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Somewhere around five or six years ago, a lot of US underground noise makers traded in their boutique f/x pedals and started creating their vision of techno; Carlos Giffoni, Pete Swanson, Dominick Fernow etc. I always thought it was kinda weird how Gavin Russom went from the mirrorball and disco lights of DFA to remixing Giffoni’s ‘No Fun Acid’ in 2010.  Turns out his roots ...

Tape £6.99

Limited tape on Ecstatic. Edition of 50 copies with hand-made sleeves drawn by Gavin Russom.

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Lost Tape Archive by Gavin Russom (Paper Eyes)
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7/10 Ant Staff review, 08 December 2016

Somewhere around five or six years ago, a lot of US underground noise makers traded in their boutique f/x pedals and started creating their vision of techno; Carlos Giffoni, Pete Swanson, Dominick Fernow etc. I always thought it was kinda weird how Gavin Russom went from the mirrorball and disco lights of DFA to remixing Giffoni’s ‘No Fun Acid’ in 2010.  Turns out his roots were also in the noise scene -- but I actually had no idea until Ecstatic recently released the ‘Source Cognitive Drive - Transmissions 1996-1998’ compilation 2LP under his Paper Eyes Alias. Then the penny dropped.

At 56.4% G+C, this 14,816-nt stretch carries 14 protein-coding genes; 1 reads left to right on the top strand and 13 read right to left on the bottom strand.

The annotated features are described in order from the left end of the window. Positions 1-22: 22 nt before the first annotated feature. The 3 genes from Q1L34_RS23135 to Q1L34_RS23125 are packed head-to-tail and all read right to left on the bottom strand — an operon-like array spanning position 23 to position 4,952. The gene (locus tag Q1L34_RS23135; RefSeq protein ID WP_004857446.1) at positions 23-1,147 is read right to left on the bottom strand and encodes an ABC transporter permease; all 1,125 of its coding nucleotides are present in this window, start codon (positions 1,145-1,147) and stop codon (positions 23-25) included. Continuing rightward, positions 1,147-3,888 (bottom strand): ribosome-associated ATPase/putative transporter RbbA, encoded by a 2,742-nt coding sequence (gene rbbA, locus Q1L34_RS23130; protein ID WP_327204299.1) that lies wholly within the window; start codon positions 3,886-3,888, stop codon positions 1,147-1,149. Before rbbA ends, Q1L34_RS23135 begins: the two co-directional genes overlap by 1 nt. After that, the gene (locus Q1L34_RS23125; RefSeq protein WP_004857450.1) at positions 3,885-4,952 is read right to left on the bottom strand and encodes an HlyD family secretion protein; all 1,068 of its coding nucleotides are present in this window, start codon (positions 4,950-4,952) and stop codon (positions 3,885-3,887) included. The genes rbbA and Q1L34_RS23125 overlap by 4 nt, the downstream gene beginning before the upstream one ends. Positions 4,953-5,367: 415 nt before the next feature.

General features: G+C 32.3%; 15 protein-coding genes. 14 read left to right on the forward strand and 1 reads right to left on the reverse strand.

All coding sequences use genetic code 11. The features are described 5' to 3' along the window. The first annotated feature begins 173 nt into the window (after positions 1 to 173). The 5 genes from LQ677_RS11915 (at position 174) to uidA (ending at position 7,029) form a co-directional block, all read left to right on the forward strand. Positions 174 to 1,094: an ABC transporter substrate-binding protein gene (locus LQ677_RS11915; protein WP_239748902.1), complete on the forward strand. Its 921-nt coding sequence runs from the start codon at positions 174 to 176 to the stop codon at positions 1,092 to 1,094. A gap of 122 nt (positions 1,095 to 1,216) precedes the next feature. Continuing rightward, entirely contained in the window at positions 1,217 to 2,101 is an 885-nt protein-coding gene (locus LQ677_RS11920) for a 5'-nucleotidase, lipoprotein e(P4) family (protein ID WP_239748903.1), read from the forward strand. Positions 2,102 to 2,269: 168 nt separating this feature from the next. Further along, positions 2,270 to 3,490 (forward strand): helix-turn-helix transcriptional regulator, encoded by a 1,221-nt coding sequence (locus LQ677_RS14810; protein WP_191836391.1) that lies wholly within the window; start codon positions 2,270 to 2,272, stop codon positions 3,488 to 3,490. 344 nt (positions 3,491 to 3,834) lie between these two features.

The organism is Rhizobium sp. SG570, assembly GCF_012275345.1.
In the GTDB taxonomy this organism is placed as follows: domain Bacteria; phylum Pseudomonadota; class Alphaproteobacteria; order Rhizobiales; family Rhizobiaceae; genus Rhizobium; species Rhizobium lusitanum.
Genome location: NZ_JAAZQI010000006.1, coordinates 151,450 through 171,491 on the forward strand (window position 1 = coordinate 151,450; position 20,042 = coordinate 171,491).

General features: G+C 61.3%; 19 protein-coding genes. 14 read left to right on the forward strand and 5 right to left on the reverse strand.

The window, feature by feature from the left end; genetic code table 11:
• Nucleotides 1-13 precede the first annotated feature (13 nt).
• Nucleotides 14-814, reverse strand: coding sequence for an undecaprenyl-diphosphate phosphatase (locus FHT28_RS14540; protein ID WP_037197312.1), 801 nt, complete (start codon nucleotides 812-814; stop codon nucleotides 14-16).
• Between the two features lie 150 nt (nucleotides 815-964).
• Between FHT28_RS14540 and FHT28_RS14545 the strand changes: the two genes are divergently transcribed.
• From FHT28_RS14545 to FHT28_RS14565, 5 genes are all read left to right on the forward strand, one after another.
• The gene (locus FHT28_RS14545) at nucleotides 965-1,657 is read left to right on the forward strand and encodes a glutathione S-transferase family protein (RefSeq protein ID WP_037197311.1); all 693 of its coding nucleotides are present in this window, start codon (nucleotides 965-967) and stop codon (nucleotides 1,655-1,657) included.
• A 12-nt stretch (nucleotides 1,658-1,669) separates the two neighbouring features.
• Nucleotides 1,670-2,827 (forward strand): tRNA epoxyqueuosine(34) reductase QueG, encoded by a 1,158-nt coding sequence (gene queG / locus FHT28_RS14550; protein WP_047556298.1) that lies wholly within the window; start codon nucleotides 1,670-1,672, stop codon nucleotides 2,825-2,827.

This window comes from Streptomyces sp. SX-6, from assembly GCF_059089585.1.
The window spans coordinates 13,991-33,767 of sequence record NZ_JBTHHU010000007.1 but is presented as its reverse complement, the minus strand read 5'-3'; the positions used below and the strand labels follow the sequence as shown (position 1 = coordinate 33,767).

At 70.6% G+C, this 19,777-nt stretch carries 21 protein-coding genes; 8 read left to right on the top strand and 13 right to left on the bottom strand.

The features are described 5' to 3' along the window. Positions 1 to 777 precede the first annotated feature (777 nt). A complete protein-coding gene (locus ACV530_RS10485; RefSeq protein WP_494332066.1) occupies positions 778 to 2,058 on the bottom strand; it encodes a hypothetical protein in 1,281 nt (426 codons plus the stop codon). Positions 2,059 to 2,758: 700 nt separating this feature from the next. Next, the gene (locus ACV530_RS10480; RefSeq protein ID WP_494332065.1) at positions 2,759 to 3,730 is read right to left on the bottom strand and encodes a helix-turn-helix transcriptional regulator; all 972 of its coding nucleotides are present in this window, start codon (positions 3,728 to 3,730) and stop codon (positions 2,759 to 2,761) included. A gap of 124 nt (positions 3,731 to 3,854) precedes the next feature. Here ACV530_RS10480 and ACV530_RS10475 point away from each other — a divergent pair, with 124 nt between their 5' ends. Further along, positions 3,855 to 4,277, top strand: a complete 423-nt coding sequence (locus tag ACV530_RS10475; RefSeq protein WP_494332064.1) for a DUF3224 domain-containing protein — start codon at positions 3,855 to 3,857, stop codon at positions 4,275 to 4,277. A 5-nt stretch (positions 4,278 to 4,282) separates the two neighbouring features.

So anyway he was releasing cassettes as Paper Eyes during the late 90’s, and now he’s doing it again. He’s even hand-drawn unique, cute little animal faces on each copy.

‘Lost Tape Archive’ Mops up some detritus from the archives, presented as a fictitious radio show on WROK hosted by the ultra smooth DJ/ presenter Johnny Stardust who introduces “records” and “live studio performances” by Paper Eyes, which are essentially a load of obnoxious, Japanese noise influenced racket/feedback/ sonic-scree/shrapnel with some occasional crude drum machine action. It’s a far more abrasive set of tracks than the previous compilation, with Russom dishing out a delicious mess of basement crud noise in good olde Wolf Eyes / Incapacitants / early Russell Haswell fashion. The interjections from DJ Stardust highlighting the fact he’s clearly having fun, tongue in cheek and fully aware of the ridiculousness of it all.

The live recording in Oberlin loses something of it’s power due to the recording quality but would have been pretty ear wrecking at the show and seems to have gone down well with the audience. The final recording, live in May 1997 is a grumbling, bowel churning cacophony of low end, dying machines and retarded vocal manipulations. Sounds like it’s probably a good snapshot of the late 90's Providence, Rhode Island noise underground back in the days.


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